Avoiding Common Errors When Filing Form 7200

In news for tax professionals and small businesses, the IRS has advised those who are beginning to deal with Form 7200, Advance Payment of Employer Credits Due to COVID-19 to do so carefully to avoid making error when completing the new form.  Mistakes in completing the form can lead to processing delays, which in turn delays the IRS approving the credits.

Background: The Families First Coronavirus Response Act (FFCRA) and the Coronavirus Aid, Relief and Economic Security or CARES Act both provide refundable tax credits for the employer.  FFCRA requires employers (of a certain size) to provide paid sick leave or paid family leave.  To offset the cost of this leave, the employer is permitted to take refundable tax credits against employment taxes.  The CARES Act permits the employer to take a “employee retention credit” equal to 50% of “qualified wages”.  This is also offset against employment taxes. However, it is possible for these credits to exceed the employer’s actual tax deposits.  In this case, the employer is permitted to receive the excess paid leave credits or the employee retention credit in advance by using Form 7200.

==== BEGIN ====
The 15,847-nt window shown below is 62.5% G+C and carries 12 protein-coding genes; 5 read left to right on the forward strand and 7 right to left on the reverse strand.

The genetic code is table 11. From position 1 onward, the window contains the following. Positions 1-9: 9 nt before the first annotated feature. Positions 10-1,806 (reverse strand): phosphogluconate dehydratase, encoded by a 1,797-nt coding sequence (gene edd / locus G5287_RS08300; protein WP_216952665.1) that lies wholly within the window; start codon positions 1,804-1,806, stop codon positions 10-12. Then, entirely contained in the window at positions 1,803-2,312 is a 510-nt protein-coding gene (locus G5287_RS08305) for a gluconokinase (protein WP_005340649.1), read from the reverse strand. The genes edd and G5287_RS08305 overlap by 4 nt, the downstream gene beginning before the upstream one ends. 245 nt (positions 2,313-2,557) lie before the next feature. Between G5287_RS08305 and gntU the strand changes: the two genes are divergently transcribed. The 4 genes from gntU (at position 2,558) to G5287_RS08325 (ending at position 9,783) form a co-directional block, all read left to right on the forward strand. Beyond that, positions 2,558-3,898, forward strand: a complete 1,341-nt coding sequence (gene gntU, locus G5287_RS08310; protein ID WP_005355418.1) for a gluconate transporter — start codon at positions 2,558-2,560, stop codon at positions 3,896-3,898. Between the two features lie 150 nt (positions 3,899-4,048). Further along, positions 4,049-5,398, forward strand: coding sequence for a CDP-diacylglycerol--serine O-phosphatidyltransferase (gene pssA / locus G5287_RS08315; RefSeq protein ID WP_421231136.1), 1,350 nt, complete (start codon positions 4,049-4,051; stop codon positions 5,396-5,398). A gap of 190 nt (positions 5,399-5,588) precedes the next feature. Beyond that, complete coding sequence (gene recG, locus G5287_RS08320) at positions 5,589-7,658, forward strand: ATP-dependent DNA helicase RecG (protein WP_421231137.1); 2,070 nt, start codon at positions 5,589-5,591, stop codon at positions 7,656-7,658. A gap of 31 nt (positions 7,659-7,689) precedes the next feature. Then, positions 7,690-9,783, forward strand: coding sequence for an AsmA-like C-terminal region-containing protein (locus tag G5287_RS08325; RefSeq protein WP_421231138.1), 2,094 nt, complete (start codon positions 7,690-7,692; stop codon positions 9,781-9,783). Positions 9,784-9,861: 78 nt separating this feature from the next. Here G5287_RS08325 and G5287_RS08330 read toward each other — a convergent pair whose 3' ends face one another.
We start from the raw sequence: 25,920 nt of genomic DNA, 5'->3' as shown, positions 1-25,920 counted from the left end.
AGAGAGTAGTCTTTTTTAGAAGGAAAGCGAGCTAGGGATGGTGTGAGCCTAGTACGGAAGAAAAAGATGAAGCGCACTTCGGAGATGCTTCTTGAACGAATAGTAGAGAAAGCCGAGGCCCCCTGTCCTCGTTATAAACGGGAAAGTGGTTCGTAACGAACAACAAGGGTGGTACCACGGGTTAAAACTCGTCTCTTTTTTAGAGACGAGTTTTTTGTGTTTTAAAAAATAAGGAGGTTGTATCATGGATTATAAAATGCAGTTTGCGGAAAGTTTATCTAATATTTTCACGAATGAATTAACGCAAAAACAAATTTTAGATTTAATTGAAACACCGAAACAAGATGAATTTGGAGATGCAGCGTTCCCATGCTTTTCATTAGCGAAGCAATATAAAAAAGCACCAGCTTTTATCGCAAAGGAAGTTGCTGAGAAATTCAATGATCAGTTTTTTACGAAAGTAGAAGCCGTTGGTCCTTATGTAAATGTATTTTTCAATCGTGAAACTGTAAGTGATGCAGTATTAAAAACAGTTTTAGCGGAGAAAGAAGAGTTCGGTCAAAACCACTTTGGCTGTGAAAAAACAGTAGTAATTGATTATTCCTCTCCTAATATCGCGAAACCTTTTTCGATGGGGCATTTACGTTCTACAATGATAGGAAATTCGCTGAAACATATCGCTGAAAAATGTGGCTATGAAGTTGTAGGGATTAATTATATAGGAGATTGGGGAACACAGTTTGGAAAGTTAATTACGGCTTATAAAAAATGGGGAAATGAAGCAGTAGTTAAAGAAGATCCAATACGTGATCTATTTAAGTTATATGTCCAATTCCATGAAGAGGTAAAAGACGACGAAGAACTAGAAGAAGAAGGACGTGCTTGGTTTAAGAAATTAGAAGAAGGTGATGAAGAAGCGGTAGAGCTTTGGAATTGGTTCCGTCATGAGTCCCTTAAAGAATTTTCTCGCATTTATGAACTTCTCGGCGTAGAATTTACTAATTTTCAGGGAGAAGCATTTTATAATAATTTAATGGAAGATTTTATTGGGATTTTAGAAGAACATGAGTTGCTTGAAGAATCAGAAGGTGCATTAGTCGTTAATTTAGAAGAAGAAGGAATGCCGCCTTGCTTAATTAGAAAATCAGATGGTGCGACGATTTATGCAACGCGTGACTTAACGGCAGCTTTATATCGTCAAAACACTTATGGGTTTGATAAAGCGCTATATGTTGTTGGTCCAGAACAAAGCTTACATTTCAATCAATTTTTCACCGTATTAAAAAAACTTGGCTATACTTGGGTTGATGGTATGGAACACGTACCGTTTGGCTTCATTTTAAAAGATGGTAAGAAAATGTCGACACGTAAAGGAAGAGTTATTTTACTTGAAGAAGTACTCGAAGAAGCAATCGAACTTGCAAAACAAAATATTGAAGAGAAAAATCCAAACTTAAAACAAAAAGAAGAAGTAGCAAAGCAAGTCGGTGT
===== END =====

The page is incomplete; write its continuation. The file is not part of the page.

However, the IRS has noted some common errors or mistakes in filling out the form, slowing the process.  The errors to avoid include:

  • Missing or inaccurate Employer Identification Number (EIN). Each EIN on a tax return should be exact.
  • Checking more than one box for applicable calendar quarter. Only one box should be checked for the correct quarter.
  • Check more than one box for Part 1, Line A. Likewise, only one box should be checked in Part 1, Line A.